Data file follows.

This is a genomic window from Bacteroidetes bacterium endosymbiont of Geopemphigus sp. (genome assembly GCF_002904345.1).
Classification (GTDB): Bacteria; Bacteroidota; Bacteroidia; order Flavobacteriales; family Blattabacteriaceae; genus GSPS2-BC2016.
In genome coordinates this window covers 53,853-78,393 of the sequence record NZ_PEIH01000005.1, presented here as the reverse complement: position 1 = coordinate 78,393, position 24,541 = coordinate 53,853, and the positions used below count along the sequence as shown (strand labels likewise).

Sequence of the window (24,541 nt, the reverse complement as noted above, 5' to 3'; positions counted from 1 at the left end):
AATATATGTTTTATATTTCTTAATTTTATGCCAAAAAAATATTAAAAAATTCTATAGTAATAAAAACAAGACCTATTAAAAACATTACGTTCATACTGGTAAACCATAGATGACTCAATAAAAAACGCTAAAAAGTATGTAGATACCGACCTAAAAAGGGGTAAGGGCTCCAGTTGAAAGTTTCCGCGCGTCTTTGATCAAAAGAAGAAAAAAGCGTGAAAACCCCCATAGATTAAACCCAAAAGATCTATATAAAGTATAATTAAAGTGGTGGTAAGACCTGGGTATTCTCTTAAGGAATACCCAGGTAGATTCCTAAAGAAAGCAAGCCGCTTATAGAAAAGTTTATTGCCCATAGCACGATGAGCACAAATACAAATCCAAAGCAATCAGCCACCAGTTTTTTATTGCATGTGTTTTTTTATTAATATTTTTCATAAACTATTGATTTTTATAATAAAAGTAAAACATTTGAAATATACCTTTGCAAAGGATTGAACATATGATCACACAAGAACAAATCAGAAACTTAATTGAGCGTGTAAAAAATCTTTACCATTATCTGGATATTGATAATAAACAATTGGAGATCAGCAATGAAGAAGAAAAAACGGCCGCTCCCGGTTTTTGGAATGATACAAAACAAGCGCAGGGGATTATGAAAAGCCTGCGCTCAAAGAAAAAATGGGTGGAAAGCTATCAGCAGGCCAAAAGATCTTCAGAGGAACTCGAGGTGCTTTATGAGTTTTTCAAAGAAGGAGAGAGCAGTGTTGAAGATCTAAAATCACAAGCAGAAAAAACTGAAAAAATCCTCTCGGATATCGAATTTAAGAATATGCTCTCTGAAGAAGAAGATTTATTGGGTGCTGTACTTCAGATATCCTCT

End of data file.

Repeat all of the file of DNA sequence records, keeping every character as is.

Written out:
This is a genomic window from Bacteroidetes bacterium endosymbiont of Geopemphigus sp. (genome assembly GCF_002904345.1).
Classification (GTDB): Bacteria; Bacteroidota; Bacteroidia; order Flavobacteriales; family Blattabacteriaceae; genus GSPS2-BC2016.
In genome coordinates this window covers 53,853-78,393 of the sequence record NZ_PEIH01000005.1, presented here as the reverse complement: position 1 = coordinate 78,393, position 24,541 = coordinate 53,853, and the positions used below count along the sequence as shown (strand labels likewise).

Sequence of the window (24,541 nt, the reverse complement as noted above, 5' to 3'; positions counted from 1 at the left end):
AATATATGTTTTATATTTCTTAATTTTATGCCAAAAAAATATTAAAAAATTCTATAGTAATAAAAACAAGACCTATTAAAAACATTACGTTCATACTGGTAAACCATAGATGACTCAATAAAAAACGCTAAAAAGTATGTAGATACCGACCTAAAAAGGGGTAAGGGCTCCAGTTGAAAGTTTCCGCGCGTCTTTGATCAAAAGAAGAAAAAAGCGTGAAAACCCCCATAGATTAAACCCAAAAGATCTATATAAAGTATAATTAAAGTGGTGGTAAGACCTGGGTATTCTCTTAAGGAATACCCAGGTAGATTCCTAAAGAAAGCAAGCCGCTTATAGAAAAGTTTATTGCCCATAGCACGATGAGCACAAATACAAATCCAAAGCAATCAGCCACCAGTTTTTTATTGCATGTGTTTTTTTATTAATATTTTTCATAAACTATTGATTTTTATAATAAAAGTAAAACATTTGAAATATACCTTTGCAAAGGATTGAACATATGATCACACAAGAACAAATCAGAAACTTAATTGAGCGTGTAAAAAATCTTTACCATTATCTGGATATTGATAATAAACAATTGGAGATCAGCAATGAAGAAGAAAAAACGGCCGCTCCCGGTTTTTGGAATGATACAAAACAAGCGCAGGGGATTATGAAAAGCCTGCGCTCAAAGAAAAAATGGGTGGAAAGCTATCAGCAGGCCAAAAGATCTTCAGAGGAACTCGAGGTGCTTTATGAGTTTTTCAAAGAAGGAGAGAGCAGTGTTGAAGATCTAAAATCACAAGCAGAAAAAACTGAAAAAATCCTCTCGGATATCGAATTTAAGAATATGCTCTCTGAAGAAGAAGATTTATTGGGTGCTGTACTTCAGATATCCTCT